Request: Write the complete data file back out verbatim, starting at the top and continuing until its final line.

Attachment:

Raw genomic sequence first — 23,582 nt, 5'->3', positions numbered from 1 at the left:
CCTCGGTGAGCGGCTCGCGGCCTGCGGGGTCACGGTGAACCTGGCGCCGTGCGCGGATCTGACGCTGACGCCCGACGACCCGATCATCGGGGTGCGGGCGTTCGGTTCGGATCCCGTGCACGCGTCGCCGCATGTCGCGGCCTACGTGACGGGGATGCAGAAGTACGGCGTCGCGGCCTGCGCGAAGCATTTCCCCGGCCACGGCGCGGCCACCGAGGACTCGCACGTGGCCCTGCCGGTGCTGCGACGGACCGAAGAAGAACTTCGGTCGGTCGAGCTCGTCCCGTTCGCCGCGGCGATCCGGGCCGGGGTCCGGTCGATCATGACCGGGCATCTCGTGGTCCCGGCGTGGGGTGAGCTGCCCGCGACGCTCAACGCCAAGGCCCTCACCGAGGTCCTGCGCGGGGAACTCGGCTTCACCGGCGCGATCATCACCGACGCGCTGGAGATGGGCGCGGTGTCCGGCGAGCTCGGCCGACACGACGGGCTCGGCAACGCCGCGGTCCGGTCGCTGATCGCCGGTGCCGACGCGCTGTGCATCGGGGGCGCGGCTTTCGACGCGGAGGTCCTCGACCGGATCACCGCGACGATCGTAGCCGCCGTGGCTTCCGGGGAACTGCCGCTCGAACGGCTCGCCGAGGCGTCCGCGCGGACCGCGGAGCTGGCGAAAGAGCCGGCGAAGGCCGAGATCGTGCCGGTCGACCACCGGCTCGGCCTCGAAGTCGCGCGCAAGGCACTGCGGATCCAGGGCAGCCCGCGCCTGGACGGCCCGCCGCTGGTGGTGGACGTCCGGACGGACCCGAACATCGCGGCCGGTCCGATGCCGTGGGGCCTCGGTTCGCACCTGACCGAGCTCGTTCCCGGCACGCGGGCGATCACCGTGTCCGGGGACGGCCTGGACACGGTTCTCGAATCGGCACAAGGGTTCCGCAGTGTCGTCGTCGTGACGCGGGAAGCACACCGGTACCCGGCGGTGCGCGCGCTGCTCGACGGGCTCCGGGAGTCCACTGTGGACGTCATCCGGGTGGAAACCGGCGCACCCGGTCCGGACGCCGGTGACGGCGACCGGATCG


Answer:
Raw genomic sequence first — 23,582 nt, 5'->3', positions numbered from 1 at the left:
CCTCGGTGAGCGGCTCGCGGCCTGCGGGGTCACGGTGAACCTGGCGCCGTGCGCGGATCTGACGCTGACGCCCGACGACCCGATCATCGGGGTGCGGGCGTTCGGTTCGGATCCCGTGCACGCGTCGCCGCATGTCGCGGCCTACGTGACGGGGATGCAGAAGTACGGCGTCGCGGCCTGCGCGAAGCATTTCCCCGGCCACGGCGCGGCCACCGAGGACTCGCACGTGGCCCTGCCGGTGCTGCGACGGACCGAAGAAGAACTTCGGTCGGTCGAGCTCGTCCCGTTCGCCGCGGCGATCCGGGCCGGGGTCCGGTCGATCATGACCGGGCATCTCGTGGTCCCGGCGTGGGGTGAGCTGCCCGCGACGCTCAACGCCAAGGCCCTCACCGAGGTCCTGCGCGGGGAACTCGGCTTCACCGGCGCGATCATCACCGACGCGCTGGAGATGGGCGCGGTGTCCGGCGAGCTCGGCCGACACGACGGGCTCGGCAACGCCGCGGTCCGGTCGCTGATCGCCGGTGCCGACGCGCTGTGCATCGGGGGCGCGGCTTTCGACGCGGAGGTCCTCGACCGGATCACCGCGACGATCGTAGCCGCCGTGGCTTCCGGGGAACTGCCGCTCGAACGGCTCGCCGAGGCGTCCGCGCGGACCGCGGAGCTGGCGAAAGAGCCGGCGAAGGCCGAGATCGTGCCGGTCGACCACCGGCTCGGCCTCGAAGTCGCGCGCAAGGCACTGCGGATCCAGGGCAGCCCGCGCCTGGACGGCCCGCCGCTGGTGGTGGACGTCCGGACGGACCCGAACATCGCGGCCGGTCCGATGCCGTGGGGCCTCGGTTCGCACCTGACCGAGCTCGTTCCCGGCACGCGGGCGATCACCGTGTCCGGGGACGGCCTGGACACGGTTCTCGAATCGGCACAAGGGTTCCGCAGTGTCGTCGTCGTGACGCGGGAAGCACACCGGTACCCGGCGGTGCGCGCGCTGCTCGACGGGCTCCGGGAGTCCACTGTGGACGTCATCCGGGTGGAAACCGGCGCACCCGGTCCGGACGCCGGTGACGGCGACCGGATCG